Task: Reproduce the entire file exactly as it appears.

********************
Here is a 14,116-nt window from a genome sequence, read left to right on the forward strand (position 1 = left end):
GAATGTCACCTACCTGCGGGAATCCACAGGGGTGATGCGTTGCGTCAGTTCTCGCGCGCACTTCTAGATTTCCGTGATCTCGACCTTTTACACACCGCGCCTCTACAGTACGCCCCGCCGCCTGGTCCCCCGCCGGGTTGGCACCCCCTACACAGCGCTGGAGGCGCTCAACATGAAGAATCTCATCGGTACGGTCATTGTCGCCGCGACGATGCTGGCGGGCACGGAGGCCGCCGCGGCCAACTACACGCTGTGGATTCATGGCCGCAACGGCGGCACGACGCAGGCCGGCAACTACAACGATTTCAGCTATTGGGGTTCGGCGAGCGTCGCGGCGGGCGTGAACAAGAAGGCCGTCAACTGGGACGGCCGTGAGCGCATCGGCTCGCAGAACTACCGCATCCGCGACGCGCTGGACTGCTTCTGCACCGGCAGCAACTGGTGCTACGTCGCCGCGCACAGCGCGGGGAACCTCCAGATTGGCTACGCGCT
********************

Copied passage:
Here is a 14,116-nt window from a genome sequence, read left to right on the forward strand (position 1 = left end):
GAATGTCACCTACCTGCGGGAATCCACAGGGGTGATGCGTTGCGTCAGTTCTCGCGCGCACTTCTAGATTTCCGTGATCTCGACCTTTTACACACCGCGCCTCTACAGTACGCCCCGCCGCCTGGTCCCCCGCCGGGTTGGCACCCCCTACACAGCGCTGGAGGCGCTCAACATGAAGAATCTCATCGGTACGGTCATTGTCGCCGCGACGATGCTGGCGGGCACGGAGGCCGCCGCGGCCAACTACACGCTGTGGATTCATGGCCGCAACGGCGGCACGACGCAGGCCGGCAACTACAACGATTTCAGCTATTGGGGTTCGGCGAGCGTCGCGGCGGGCGTGAACAAGAAGGCCGTCAACTGGGACGGCCGTGAGCGCATCGGCTCGCAGAACTACCGCATCCGCGACGCGCTGGACTGCTTCTGCACCGGCAGCAACTGGTGCTACGTCGCCGCGCACAGCGCGGGGAACCTCCAGATTGGCTACGCGCT